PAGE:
(About a 3 minute read)
In our world
Are things which should never be violated
That are violated.
Is not the question a bit more complex than “to be or not to be”? To live or to die?
For if we chose to live, then question becomes what is the good life, the best life our species of great ape is allowed by the gods to aspire to?
That’s one question no sane person wants to screw up when answering. What is the best life we can live?
To me, the best we can aspire to is to live as true to ourselves as possible and still be socially and environmentally responsible.
To me, our true selves — and the true selves of other people — are among the sacred things of this earth. The things that we ordinarily have no right at all to violate and profane.
Others might name other things best or more sacred — things other than authenticity. Wealth, power, gods, happiness, purpose, and love seem to be among the more frequent answers. But to me none of those is truly capable of being realized by an inauthentic man or woman.
What is even a billion dollars if you are not true to yourself when making it or spending it? Think on that question for awhile, and perhaps you will see my point.
“For what shall it profit a man, if he shall gain the whole world, but lose his soul?” — Mark 8:36.
Knowing human nature, there has in this bizarre would of ours already lived a billionaire who bought a yacht that wasn’t him or her, then spent years aboard it cruising paradisaical islands while snorting coke out of lost and lonely boredom with their party boat.
No matter how exciting life is, mere excitements are no substitutes for living passionately.
But if being true to yourself really is all that important, then does anyone ever have a right to try to change your thinking or behavior?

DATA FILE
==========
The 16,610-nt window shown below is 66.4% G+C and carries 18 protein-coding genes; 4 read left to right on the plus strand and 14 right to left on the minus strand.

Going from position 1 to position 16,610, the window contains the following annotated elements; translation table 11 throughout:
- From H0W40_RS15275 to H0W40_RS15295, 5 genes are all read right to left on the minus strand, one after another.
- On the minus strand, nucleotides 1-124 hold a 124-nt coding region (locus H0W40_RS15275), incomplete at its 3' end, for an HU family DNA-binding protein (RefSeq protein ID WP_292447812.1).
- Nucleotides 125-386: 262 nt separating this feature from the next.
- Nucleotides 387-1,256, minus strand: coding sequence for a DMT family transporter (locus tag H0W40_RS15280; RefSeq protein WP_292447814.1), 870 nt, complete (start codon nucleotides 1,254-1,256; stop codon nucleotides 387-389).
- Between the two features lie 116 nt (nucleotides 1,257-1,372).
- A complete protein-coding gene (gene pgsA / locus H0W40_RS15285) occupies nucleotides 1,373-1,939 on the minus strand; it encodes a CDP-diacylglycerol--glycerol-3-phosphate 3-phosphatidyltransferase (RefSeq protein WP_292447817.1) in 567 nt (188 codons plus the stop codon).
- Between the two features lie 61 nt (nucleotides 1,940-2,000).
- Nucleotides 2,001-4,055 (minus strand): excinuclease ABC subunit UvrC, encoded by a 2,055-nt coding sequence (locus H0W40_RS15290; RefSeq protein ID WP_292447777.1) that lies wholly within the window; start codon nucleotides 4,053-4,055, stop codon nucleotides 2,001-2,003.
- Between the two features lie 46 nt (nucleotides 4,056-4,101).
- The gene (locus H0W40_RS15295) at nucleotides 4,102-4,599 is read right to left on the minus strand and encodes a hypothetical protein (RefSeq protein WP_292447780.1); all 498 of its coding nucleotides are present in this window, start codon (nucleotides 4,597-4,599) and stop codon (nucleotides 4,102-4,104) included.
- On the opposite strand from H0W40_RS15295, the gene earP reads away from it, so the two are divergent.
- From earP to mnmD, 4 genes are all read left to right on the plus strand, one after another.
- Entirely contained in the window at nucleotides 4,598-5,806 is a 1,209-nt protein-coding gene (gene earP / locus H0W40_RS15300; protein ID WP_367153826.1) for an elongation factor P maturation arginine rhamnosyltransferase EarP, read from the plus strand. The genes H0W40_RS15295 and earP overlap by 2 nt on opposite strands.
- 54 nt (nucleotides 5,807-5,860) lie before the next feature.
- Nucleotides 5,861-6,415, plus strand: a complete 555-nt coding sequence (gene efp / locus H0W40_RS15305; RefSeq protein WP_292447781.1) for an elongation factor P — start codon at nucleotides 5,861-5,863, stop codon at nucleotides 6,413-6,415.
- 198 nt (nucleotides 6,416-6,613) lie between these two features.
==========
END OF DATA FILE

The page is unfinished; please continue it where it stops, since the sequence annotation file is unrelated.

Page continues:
It seems to me obvious that we should live in ways socially and environmentally responsible — and that we can be held accountable for, say, dumping toxic waste in the city’s drinking water. But that leaves a huge gap — a huge question.
Suppose your friend is seriously harming herself in ways that yet harm no one else, nor the world — do you have a right to intervene to prevent or stop her from purely self-harm?
Some good folks might say there is a higher power (such as a god) or a higher law (such as a law of nature) that gives you the right to intervene. But I don’t have eyes sharp enough to see that. It might be true or not. I myself wouldn’t know.
Here’s what I believe I do know. You do indeed have a right to intervene in some reasonable way if — and it’s a big “if” — if your intervention is aimed and and likely to bring about their being true to themselves.
If not, then you have no right to intervene.
And that’s basically it. That’s pretty much the essence of it. But how do you yourself see the issue?
This post was inspired by a poem on Suki’s blog that can be found here.